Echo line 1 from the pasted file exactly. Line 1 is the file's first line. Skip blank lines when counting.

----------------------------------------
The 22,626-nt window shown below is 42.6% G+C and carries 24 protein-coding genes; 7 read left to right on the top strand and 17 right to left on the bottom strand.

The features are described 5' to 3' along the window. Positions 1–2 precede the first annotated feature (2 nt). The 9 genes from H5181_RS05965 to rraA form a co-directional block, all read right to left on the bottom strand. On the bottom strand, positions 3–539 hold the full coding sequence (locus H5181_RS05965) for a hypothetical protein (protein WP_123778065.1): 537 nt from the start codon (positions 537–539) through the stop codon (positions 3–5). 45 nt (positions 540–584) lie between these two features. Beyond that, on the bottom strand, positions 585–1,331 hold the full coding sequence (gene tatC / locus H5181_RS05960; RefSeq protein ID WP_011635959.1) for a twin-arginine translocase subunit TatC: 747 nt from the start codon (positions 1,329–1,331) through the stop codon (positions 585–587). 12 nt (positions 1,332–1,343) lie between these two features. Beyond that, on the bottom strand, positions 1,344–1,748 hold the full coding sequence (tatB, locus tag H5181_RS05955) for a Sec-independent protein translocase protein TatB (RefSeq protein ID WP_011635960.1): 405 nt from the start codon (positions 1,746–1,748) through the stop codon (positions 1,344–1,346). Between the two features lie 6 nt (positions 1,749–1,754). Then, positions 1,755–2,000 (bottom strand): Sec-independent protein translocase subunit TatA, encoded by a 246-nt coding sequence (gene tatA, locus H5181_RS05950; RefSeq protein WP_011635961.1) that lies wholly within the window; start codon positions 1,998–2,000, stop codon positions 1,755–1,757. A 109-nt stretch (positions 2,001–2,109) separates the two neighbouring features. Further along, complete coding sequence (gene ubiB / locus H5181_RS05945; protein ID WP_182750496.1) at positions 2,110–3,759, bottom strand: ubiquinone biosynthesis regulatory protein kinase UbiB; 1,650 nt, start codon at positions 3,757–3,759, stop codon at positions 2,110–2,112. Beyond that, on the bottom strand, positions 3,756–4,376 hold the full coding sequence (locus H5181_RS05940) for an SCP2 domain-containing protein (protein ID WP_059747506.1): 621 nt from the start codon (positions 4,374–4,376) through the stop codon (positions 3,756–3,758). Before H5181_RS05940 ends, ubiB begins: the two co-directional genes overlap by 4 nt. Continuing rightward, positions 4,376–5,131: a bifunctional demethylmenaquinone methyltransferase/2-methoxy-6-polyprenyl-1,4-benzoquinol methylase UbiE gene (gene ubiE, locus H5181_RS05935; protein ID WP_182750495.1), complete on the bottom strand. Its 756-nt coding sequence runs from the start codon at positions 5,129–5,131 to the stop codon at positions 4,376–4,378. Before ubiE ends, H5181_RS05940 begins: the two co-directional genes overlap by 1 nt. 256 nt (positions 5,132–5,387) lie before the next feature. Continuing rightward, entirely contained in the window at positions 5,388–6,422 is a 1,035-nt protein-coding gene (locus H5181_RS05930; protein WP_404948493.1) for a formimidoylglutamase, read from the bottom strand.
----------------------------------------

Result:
The 22,626-nt window shown below is 42.6% G+C and carries 24 protein-coding genes; 7 read left to right on the top strand and 17 right to left on the bottom strand.